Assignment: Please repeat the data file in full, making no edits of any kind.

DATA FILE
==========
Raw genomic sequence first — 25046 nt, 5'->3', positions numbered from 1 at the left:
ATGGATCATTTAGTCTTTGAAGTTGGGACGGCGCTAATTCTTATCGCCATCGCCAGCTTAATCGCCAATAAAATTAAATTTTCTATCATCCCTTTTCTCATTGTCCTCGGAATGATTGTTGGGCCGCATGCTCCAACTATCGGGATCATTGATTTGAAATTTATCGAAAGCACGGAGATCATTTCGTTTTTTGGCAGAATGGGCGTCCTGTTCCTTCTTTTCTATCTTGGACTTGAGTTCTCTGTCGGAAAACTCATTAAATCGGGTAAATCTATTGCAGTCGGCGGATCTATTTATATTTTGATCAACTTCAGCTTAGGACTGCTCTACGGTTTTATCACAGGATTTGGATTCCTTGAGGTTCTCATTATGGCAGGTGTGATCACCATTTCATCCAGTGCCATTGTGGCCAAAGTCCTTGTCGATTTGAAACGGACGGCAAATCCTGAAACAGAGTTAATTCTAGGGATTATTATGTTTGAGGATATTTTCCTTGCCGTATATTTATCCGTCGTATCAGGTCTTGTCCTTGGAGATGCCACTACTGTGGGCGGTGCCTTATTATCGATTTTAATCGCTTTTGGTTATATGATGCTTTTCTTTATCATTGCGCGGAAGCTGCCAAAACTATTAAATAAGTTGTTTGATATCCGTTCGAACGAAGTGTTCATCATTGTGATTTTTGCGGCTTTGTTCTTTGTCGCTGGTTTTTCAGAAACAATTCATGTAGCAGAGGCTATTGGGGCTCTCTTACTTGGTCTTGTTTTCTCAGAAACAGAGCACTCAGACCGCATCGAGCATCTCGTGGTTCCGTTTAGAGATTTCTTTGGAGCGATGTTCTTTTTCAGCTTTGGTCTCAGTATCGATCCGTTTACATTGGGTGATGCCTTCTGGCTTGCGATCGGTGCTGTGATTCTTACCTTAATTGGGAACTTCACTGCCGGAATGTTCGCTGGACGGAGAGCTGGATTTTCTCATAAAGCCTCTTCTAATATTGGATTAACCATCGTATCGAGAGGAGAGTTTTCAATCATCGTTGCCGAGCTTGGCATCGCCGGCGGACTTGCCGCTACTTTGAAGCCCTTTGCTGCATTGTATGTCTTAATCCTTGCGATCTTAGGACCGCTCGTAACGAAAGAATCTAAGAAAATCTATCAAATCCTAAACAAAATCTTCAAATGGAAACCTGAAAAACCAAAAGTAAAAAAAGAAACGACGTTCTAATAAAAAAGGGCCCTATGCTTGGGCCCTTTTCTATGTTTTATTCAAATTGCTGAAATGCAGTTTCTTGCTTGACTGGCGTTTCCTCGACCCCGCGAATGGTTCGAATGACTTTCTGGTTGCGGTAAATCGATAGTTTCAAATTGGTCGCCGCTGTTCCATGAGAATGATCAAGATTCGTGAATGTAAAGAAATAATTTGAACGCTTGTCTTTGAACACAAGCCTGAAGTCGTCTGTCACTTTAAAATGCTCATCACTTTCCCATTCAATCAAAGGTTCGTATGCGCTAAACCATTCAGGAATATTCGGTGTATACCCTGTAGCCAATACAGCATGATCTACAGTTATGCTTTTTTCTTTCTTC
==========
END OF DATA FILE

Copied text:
Raw genomic sequence first — 25046 nt, 5'->3', positions numbered from 1 at the left:
ATGGATCATTTAGTCTTTGAAGTTGGGACGGCGCTAATTCTTATCGCCATCGCCAGCTTAATCGCCAATAAAATTAAATTTTCTATCATCCCTTTTCTCATTGTCCTCGGAATGATTGTTGGGCCGCATGCTCCAACTATCGGGATCATTGATTTGAAATTTATCGAAAGCACGGAGATCATTTCGTTTTTTGGCAGAATGGGCGTCCTGTTCCTTCTTTTCTATCTTGGACTTGAGTTCTCTGTCGGAAAACTCATTAAATCGGGTAAATCTATTGCAGTCGGCGGATCTATTTATATTTTGATCAACTTCAGCTTAGGACTGCTCTACGGTTTTATCACAGGATTTGGATTCCTTGAGGTTCTCATTATGGCAGGTGTGATCACCATTTCATCCAGTGCCATTGTGGCCAAAGTCCTTGTCGATTTGAAACGGACGGCAAATCCTGAAACAGAGTTAATTCTAGGGATTATTATGTTTGAGGATATTTTCCTTGCCGTATATTTATCCGTCGTATCAGGTCTTGTCCTTGGAGATGCCACTACTGTGGGCGGTGCCTTATTATCGATTTTAATCGCTTTTGGTTATATGATGCTTTTCTTTATCATTGCGCGGAAGCTGCCAAAACTATTAAATAAGTTGTTTGATATCCGTTCGAACGAAGTGTTCATCATTGTGATTTTTGCGGCTTTGTTCTTTGTCGCTGGTTTTTCAGAAACAATTCATGTAGCAGAGGCTATTGGGGCTCTCTTACTTGGTCTTGTTTTCTCAGAAACAGAGCACTCAGACCGCATCGAGCATCTCGTGGTTCCGTTTAGAGATTTCTTTGGAGCGATGTTCTTTTTCAGCTTTGGTCTCAGTATCGATCCGTTTACATTGGGTGATGCCTTCTGGCTTGCGATCGGTGCTGTGATTCTTACCTTAATTGGGAACTTCACTGCCGGAATGTTCGCTGGACGGAGAGCTGGATTTTCTCATAAAGCCTCTTCTAATATTGGATTAACCATCGTATCGAGAGGAGAGTTTTCAATCATCGTTGCCGAGCTTGGCATCGCCGGCGGACTTGCCGCTACTTTGAAGCCCTTTGCTGCATTGTATGTCTTAATCCTTGCGATCTTAGGACCGCTCGTAACGAAAGAATCTAAGAAAATCTATCAAATCCTAAACAAAATCTTCAAATGGAAACCTGAAAAACCAAAAGTAAAAAAAGAAACGACGTTCTAATAAAAAAGGGCCCTATGCTTGGGCCCTTTTCTATGTTTTATTCAAATTGCTGAAATGCAGTTTCTTGCTTGACTGGCGTTTCCTCGACCCCGCGAATGGTTCGAATGACTTTCTGGTTGCGGTAAATCGATAGTTTCAAATTGGTCGCCGCTGTTCCATGAGAATGATCAAGATTCGTGAATGTAAAGAAATAATTTGAACGCTTGTCTTTGAACACAAGCCTGAAGTCGTCTGTCACTTTAAAATGCTCATCACTTTCCCATTCAATCAAAGGTTCGTATGCGCTAAACCATTCAGGAATATTCGGTGTATACCCTGTAGCCAATACAGCATGATCTACAGTTATGCTTTTTTCTTTCTTC